Miike Snow - Happy To You

Image For Miike Snow - Happy To You

Three years after their self-titled debut album, Miike Snow – comprising of Swedish lifelong friends Christian Karlsson and Pontus Winnberg alongside American songwriter Andrew Wyatt – have produced album number two, Happy To You.

Their first album was generally considered a success, and in between travelling across the globe – including twice to Australia – and blasting out the popular Animal from that album, they’ve found some time to piece together a second.

Their signature sound remains: electronic, indie-influenced, and at the very least, a sprinkling of pop. Given Karlsson and Winnberg have remixed and worked with the likes of Madonna, Kelis and Britney Spears, that last ingredient should hardly be a surprise. On the whole though, it works rather well.

The album kicks off with Enter the Joker’s Lair. The tracks opens up in analogue synth heaven, a chest-puffed announcement of the album’s arrival that despite grabbing attention, isn’t necessarily an indication of what’s to come. The Wave however, is: uplifting cheerful melodies, snare, piano, and vocals; all making for a very ‘pretty’ sound that dots the album’s landscape.

We glide into The Devil’s Work , in my opinion one of the albums highest points. Opening with melodic piano, it is met by a syncopating snare, and with nice emotion-filled build-ups scattered throughout, and not just because of the line “at the platform at Bondi station”, it is a thoroughly pleasant listen. But then, it gets even better, as a strong brass and strings climax adding to an already clever tune.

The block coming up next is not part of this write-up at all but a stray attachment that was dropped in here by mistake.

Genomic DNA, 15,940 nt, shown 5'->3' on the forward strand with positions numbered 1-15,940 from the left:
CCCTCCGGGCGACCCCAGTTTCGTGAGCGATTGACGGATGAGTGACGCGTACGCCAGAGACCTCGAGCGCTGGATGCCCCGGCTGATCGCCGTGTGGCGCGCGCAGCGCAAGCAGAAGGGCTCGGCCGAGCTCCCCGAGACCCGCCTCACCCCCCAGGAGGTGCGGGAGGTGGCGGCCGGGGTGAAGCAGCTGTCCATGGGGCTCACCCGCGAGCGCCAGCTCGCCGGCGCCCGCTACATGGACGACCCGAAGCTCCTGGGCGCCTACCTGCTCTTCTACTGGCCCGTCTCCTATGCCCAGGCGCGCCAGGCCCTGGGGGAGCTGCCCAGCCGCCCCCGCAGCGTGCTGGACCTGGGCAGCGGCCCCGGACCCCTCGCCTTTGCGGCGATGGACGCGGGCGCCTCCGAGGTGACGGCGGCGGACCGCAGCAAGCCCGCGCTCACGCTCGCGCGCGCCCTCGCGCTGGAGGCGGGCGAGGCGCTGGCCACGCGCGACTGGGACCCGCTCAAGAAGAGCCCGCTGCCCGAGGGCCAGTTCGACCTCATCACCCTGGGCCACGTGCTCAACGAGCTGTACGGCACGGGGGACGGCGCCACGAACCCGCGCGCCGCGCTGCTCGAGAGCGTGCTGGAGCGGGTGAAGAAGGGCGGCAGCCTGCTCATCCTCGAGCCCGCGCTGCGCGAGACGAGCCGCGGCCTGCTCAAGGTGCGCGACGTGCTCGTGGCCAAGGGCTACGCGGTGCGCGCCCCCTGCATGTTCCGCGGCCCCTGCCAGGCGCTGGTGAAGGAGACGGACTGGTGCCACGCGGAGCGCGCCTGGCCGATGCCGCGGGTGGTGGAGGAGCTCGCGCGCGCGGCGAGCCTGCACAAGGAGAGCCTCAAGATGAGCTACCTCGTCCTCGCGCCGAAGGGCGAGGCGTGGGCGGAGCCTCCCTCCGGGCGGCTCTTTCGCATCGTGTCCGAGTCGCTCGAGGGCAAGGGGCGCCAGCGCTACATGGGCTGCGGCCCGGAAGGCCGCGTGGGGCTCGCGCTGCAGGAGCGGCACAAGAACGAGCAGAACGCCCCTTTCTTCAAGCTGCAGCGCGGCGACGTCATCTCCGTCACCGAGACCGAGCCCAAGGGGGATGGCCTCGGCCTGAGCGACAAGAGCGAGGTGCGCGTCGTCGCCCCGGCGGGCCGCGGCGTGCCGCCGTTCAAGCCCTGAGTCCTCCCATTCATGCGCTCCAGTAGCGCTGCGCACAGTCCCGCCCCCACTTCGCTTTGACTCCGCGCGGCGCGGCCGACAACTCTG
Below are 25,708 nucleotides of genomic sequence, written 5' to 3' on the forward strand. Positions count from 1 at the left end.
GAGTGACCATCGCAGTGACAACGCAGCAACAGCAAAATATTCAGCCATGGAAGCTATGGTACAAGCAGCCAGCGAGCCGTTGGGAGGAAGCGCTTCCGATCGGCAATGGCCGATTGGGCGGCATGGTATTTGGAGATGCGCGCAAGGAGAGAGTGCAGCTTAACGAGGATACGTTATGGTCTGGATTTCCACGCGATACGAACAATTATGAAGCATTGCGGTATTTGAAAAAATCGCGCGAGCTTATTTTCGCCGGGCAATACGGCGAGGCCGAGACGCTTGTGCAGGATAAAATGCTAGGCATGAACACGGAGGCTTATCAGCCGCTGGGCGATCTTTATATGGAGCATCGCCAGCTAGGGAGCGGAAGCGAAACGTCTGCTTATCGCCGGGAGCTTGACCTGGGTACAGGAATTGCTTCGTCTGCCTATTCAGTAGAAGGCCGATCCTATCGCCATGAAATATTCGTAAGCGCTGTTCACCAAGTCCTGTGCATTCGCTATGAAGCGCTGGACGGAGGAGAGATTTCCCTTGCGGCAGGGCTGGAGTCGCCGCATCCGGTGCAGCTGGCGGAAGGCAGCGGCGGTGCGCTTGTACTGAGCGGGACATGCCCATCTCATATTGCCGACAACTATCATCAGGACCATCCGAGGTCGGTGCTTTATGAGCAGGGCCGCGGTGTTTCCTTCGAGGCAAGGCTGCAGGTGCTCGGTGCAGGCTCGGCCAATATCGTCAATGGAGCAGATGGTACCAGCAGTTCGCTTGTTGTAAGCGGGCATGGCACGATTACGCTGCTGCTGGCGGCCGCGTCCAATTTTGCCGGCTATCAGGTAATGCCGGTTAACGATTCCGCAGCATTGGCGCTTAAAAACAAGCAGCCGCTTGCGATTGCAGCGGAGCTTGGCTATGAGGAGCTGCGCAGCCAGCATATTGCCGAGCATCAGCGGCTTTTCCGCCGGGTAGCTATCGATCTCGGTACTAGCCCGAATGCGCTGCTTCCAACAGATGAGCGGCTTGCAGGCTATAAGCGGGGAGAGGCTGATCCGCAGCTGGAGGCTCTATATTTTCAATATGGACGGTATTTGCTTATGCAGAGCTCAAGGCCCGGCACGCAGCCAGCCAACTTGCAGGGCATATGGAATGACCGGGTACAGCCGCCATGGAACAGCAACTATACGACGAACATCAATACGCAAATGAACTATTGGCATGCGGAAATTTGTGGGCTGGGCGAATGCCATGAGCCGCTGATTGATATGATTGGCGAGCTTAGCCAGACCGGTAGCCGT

Vase is reminiscent of Love Cats from The Cure, but only briefly before we again move into a synth heavy electro-rock ballad of sorts, which while predictable at times, has lyrics that provide some tasty imagery. ”We were holding hands/in the garbage cans/believe me” . Lovely.

Scattered throughout the album are plenty of indelible dance hooks and grooves that will play out well at festivals. Listen to the album in isolation however, and one can’t help but feel that the ‘dance’ side of it is actually downplayed and allows the album to present itself as a far more serious offering. The music has been put together with care, and nowhere is that more obvious than in God Help This Divorce. Coming in at the mid point of the album, it offers us a darker side, with brooding melancholic beats probably as far away as possible from their previous offerings and what their sound is perhaps perceived to be. It illustrates a sense of maturity in their production that is promising, and arguably augurs well for the band’s longevity.

We then have the military drum rolls of the almost psychedelic but definitely warped Bavarian #1 (Say You Will) – before pausing for Pretender with the pleasantly wailing voice of Wyatt over a drum beat that is positively infectious, as so much of this album is. Upbeat, hip and happening, and yes, that sprinkling of pop – it makes for one of the party songs of the album, and together with the album ending Paddling Out is more typical of the sound that has made the trio popular on the international festival circuit.

All up, the album is an overwhelmingly positive release, while stopping short of being amazing. As a sophomore offering, the lads should be applauded for it. Best played on a lazy Sunday afternoon or similarly, a chilled candlelit Wednesday evening, or hell, maybe even at a festival, they’ve made for a thoroughly enjoyable experience overall.

Happy To You is out now on Downtown/Universal Republic.


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